Two of the fairy tales are from Russia, one from Romania. They tell stories about family — a father with three daughters, two who are greedy for fancy scarves and one who asks only for a feather from a falcon. Another tale follows a girl who is cursed and marries a pig who is actually a prince under a spell. The third story is about an armless maiden. “Her arms are cut off by her husband because her sister-in-law spreads rumors that are untrue about her,” says Cion. “She has her baby tied to her chest, comes upon a well to get water, leans forward, and the baby falls into the well.” Of course, an old man appears and appeals to her to trust him and lean forward again. When she does, a pair of arms magically appear and ... before Cion finishes the tale, Shuch makes a visitor promise not to tell the outcome.
“We’re finding narrative structure within the songs, which were written independent of the script. They’re not dependent on the fairy tales. It’s a flirty process,” she says. “We’re giving just enough information to get context. How much does a person need to stay curious? That’s what’s guiding us.”
The text by Carter and rich lyrics from Kutulas are thick with theatrical imagery. “We knew they’d be perfect for a multidisciplinary setting,” says Cion. Shuch correlates the opera’s narrative to musical structures: the setup is an overture, the central dramatic moment of crisis forms the equivalent of a “symphonic apex,” the resolution or “moral” is a natural coda.
Themes of power in the stories arise not just from “flat” concepts like dominance, but also from improvisation: “women in grief who wail and throw themselves around,” according to Shuch. Strength and health, she says, are composed of fluidity and adaptability. “The music is like that too. It’s full of feeling: guts on the table for way too long. Living in exhausting, annoying dissonance. But if you sit in that, it’s profound. You want it to have a 1-3-5 harmony and it doesn’t. That tension is the energy; eventually, the character falls into harmony and release.” The wit of the lyrics, sung in Bulgarian, Ancient Greek, Serbian, Georgian, and English, is perhaps her favorite part.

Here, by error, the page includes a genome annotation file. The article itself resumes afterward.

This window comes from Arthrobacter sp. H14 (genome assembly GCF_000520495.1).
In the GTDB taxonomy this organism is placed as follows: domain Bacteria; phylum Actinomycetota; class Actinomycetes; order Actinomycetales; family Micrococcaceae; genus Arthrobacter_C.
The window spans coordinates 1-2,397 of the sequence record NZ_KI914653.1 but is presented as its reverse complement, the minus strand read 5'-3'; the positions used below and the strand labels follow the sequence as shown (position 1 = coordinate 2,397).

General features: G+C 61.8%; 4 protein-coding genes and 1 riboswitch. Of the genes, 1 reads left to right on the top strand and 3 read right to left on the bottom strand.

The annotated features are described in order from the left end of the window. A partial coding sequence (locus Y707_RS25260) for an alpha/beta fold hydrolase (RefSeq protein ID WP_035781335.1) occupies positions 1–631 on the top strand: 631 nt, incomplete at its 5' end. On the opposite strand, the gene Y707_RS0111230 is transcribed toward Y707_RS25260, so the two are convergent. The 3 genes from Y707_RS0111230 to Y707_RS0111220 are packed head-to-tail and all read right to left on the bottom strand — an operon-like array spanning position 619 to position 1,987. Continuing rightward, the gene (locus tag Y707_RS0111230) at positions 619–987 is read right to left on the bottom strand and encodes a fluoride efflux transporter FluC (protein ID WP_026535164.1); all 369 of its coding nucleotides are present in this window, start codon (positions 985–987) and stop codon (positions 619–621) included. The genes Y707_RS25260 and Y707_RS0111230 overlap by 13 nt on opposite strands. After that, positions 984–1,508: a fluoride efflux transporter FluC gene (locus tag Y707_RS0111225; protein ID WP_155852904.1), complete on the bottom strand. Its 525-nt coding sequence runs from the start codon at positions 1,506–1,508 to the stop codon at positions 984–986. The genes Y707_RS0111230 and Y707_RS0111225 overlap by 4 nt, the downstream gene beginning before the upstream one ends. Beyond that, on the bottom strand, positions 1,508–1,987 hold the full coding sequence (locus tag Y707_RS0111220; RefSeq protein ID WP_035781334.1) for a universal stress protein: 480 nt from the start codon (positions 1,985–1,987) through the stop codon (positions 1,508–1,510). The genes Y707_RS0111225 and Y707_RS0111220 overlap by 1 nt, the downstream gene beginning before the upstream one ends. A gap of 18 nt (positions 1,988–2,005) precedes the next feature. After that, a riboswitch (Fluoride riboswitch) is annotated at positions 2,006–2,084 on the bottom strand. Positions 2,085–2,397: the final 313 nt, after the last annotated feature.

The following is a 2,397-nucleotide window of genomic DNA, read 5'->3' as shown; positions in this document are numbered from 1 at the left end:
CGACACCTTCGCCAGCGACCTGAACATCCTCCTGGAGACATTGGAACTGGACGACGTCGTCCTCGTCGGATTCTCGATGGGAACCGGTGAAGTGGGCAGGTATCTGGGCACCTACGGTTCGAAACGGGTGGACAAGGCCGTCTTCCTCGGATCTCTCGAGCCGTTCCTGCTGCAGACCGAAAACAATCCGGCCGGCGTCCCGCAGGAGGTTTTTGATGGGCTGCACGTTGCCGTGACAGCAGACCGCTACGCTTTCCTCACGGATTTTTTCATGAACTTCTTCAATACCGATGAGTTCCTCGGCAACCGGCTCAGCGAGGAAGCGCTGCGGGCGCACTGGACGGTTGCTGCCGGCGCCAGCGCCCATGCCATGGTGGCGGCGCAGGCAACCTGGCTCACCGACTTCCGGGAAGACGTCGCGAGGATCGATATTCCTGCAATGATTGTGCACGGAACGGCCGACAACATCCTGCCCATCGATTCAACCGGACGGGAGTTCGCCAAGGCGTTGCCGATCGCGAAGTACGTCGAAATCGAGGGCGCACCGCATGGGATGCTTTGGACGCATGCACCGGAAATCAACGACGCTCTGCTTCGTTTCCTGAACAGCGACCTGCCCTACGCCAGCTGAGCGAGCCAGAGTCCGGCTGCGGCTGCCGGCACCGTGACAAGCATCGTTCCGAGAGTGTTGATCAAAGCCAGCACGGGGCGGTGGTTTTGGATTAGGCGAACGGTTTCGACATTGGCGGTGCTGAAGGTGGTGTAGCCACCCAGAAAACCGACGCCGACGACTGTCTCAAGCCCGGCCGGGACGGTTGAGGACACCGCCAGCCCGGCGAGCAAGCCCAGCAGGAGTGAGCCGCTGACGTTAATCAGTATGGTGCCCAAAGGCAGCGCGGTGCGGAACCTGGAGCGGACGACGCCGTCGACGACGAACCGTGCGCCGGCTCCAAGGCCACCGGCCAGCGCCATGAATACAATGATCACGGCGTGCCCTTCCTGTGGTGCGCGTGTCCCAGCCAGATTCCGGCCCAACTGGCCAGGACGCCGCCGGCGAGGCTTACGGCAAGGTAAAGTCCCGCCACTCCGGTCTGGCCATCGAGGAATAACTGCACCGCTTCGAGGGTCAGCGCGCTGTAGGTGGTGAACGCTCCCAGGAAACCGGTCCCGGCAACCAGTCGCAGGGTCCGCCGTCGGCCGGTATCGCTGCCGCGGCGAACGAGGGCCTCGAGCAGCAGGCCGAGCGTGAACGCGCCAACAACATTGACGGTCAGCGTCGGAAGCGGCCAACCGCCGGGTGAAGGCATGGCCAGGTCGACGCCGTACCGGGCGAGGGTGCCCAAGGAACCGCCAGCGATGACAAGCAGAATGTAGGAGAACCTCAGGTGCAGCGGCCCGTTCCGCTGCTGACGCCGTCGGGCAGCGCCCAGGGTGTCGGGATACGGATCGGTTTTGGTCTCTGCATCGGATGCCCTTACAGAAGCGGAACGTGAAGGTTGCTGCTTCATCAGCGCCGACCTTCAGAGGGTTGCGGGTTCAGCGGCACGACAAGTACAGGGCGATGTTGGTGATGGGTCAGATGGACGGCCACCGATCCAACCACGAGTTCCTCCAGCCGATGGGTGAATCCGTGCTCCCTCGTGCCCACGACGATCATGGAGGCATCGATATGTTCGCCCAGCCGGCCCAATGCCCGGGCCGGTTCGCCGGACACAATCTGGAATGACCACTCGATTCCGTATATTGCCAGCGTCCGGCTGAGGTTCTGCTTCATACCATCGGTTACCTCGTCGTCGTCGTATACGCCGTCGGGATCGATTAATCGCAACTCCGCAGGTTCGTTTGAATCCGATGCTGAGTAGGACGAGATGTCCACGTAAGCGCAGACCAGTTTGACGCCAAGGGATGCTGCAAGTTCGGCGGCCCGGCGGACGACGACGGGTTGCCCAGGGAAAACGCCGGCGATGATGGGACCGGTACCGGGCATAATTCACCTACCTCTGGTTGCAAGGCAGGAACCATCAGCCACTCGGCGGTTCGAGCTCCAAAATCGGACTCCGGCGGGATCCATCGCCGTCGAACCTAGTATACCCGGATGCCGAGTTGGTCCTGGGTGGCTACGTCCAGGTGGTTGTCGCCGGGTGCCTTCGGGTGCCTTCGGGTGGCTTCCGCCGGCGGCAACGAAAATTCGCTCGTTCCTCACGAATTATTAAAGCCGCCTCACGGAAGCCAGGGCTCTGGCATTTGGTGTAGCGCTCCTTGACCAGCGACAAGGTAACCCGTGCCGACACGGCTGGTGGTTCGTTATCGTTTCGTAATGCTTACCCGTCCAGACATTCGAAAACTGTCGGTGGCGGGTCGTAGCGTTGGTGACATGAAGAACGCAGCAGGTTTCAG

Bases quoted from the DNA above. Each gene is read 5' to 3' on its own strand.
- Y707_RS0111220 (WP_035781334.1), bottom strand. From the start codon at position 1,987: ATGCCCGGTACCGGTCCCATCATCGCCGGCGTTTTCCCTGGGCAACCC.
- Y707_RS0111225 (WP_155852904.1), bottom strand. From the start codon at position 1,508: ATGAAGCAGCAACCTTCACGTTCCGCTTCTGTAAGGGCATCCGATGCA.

Cion says the source music is often a text that’s twisted. “You can listen to a song with a cheery, la-la-la tune, but the text is about separation, death, poverty. Then on the flip side you can have a slow, minor key dirge with vocal ornamentation, but the text is about planting tomatoes. The mix is rooted in the idea that traditional music isn’t just music. It’s to have impact on the seasons, weather, the spirits, people. It’s a channel of communication between worlds.”
Shuch admits — and celebrates — that it’s too early to predict the outcome of the project that will find itself on a San Francisco stage as a finished work in fall 2016. “
Forms are collapsing into each other. Instead of dividing structures, we’re finding that we can more readily move from impressive classicism to feeling your internal organs to watching a movie to hearing contemporary music and then, returning to classicism. It’s time for that and we’re ready.
In the rehearsal studio, two women extend their arms, creating a window frame that when pushed open, sends them spinning in opposite directions. Another woman lunges forward, playing spoons against her thigh and issuing a melody that seems to come from deep in her torso, or maybe, from the ground underneath her heels. A cluster of women moves forward, enveloping her until she is indistinguishable from the rest. They turn to exit. We don’t know where they’re heading, but we know it’s time for them to fly, to shake off gravity, to allow their polyphonic sound to be released. And we’re ready to follow.